The relationship between Harbinger and the Monitor reminds me a little bit of the one between the Silver Surfer and Galactus. Aside from that, throughout the first issues of Crisis, we see (through the use of non-linear time and storytelling) that Harbinger is being used by both the Monitor and his nemesis. While she is very powerful, she is not in control of her actions. This raises the issue of predestination. When dealing with cosmic entities like the Monitor and Harbinger, it's often difficult in a comic book sense to think of anyone higher than these masters, but there seems to be a preset destiny. And even if there's no god or tangible puppet master, all this feels as if it has been decided long ago. The deep ramifications of this are that although SPOILER WARNING: Click here to reveal hidden content. She does so because in the grand scheme of things it is her destiny and it is in the interest of the greater welfare of the universe. I am reminded (perhaps indicative of a scattered brain) of Christian theology. More specifically, of the death of Jesus Christ and the role Judas played in it. Had Judas not betrayed him, how would this messiah die for the sins of a greater humanity? Bob Dylan is more eloquent in describing this in his song "With God On Our Side":
" In a many dark hour
I've been thinkin' about this
That Jesus Christ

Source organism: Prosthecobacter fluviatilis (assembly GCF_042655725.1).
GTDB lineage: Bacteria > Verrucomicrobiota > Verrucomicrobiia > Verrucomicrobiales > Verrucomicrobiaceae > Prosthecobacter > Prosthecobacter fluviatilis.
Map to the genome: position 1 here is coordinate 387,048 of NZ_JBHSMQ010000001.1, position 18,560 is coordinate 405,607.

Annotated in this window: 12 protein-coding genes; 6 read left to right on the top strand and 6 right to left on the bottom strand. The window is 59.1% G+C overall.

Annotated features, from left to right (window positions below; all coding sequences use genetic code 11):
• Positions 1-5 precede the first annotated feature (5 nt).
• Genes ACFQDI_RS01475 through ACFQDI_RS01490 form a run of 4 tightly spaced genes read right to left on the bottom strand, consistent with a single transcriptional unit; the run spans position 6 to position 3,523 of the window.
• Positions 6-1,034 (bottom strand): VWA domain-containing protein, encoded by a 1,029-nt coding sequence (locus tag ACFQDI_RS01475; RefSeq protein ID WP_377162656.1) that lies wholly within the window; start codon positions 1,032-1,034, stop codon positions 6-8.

Was betrayed by a kiss
But I can't think for you
You'll have to decide
Whether Judas Iscariot
Had God on his side.
So now as I'm leavin'
I'm weary as Hell
The confusion I'm feelin'
Ain't no tongue can tell
The words fill my head
And fall to the floor
If God's on our side
He'll stop the next war."
II. The Red Tornado: Elemental or Manipulated Superhero?
Crisis on Infinite Earths is famous for many reasons and for the serious consequences it had on many different characters. The famous deaths in the series often stand out in people's minds. Yet lost amidst the A-listers is the fate of the Red Tornado. There is a great moment in this issue that stands out in my mind. The scene is a black abyss in which Barry Allen, the Red Tornado, Psycho-Pirate, and the villain behind the crisis reside. The bad guy is talking to Barry and says, that they've both been wrong. While the Earth heroes have thought of Red Tornado as a person and a comrade, and while he has seen him only as a machine, he is in fact an air elemental. To put it another way, Red Tornado is essentially a physical incarnation of air itself. This would make him very very powerful. Below I have drolly stated that Red Tornado = (alchemical symbol for air).